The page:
39. Reading in school is different… PURPOSE CHOICE INTEREST BACKGROUND KNOWLEDGE

  40. Adults who have strong literacy skills are… • more likely to be employed, to have higher-status jobs, and to earn significantly more. • less likely to receive public assistance (or, if they do, they receive it for a shorter time). • more likely to read to their children, talk to them about school, and help with homework. • more likely to vote and to volunteer in their communities. 2003 National Assessment of Adult Literacy

  41. Intensive Intervention: • 1-2 grade levels behind • Based on specific needs • Extend to content areas • Reading specialist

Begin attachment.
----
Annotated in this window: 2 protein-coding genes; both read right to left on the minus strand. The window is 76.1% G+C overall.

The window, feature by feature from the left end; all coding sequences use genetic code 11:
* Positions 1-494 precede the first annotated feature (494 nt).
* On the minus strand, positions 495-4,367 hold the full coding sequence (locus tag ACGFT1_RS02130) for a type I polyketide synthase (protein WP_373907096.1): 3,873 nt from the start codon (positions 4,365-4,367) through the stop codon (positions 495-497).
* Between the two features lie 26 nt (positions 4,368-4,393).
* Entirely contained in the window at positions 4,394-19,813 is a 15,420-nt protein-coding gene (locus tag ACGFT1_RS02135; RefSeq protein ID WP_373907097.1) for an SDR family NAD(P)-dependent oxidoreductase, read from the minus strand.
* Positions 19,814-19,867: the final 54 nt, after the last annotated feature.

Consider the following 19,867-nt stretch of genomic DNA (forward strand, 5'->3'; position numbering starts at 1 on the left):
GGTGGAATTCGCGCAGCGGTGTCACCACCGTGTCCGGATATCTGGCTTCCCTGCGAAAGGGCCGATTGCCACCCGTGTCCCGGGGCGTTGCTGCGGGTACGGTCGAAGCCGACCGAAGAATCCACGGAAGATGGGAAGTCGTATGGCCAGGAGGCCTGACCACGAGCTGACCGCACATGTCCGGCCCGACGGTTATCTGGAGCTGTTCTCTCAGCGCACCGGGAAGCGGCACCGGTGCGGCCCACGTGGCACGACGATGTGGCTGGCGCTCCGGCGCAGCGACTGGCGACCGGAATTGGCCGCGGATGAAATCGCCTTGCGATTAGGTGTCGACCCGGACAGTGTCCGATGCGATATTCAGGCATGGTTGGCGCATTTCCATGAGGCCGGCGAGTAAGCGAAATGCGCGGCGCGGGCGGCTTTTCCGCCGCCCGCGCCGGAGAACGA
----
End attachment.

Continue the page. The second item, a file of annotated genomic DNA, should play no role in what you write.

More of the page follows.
42. Engaging Text Discussion • Relevant • Follow-up • Small group

  43. Comprehension • Teach explicitly • Variety of texts • Guided and independent practice

  44. Vocabulary • Explicit instruction • Independent strategies • Multiple contexts

  45. Components of the Reading Process Classroom Environment: Comfort, Order, Safety The Learner: Attitudes, Ability and Perceptions • Reading Task: • Clarity • Purpose • Background Knowledge • Processing Strategies: • Pre-reading • During-reading • Post-Reading • Text Features: • Text Cues • Organizational Patterns • Text Selection Research-Based Classroom Instruction

  46. Independent Strategic Readers • Know how to make text make sense • Have strategies to use • Know how to struggle with text • Develop the patience and stamina to stick with a text • Know what is separating them from success with the text • Know what they should do to fix the problem